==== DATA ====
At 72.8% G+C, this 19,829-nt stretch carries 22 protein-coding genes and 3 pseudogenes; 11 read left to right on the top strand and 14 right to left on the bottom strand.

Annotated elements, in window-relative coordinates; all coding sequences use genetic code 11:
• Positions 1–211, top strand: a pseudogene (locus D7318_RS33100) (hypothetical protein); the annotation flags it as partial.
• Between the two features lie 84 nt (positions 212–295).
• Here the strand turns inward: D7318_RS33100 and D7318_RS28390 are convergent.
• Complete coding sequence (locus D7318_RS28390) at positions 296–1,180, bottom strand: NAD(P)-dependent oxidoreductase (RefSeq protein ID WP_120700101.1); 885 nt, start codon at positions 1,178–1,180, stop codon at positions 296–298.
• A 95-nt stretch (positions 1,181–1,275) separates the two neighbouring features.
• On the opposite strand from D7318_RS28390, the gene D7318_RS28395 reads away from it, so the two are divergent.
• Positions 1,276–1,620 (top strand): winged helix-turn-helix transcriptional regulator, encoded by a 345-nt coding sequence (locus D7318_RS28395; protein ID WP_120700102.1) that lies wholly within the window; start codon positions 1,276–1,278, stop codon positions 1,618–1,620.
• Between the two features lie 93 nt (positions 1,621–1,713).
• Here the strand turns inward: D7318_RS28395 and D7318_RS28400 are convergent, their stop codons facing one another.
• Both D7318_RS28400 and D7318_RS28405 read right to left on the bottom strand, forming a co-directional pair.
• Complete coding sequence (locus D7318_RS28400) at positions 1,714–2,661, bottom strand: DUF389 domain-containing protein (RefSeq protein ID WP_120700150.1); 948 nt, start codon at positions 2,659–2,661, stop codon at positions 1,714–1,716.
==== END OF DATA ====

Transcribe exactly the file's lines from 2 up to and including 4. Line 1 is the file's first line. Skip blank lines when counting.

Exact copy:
Annotated elements, in window-relative coordinates; all coding sequences use genetic code 11:
• Positions 1–211, top strand: a pseudogene (locus D7318_RS33100) (hypothetical protein); the annotation flags it as partial.
• Between the two features lie 84 nt (positions 212–295).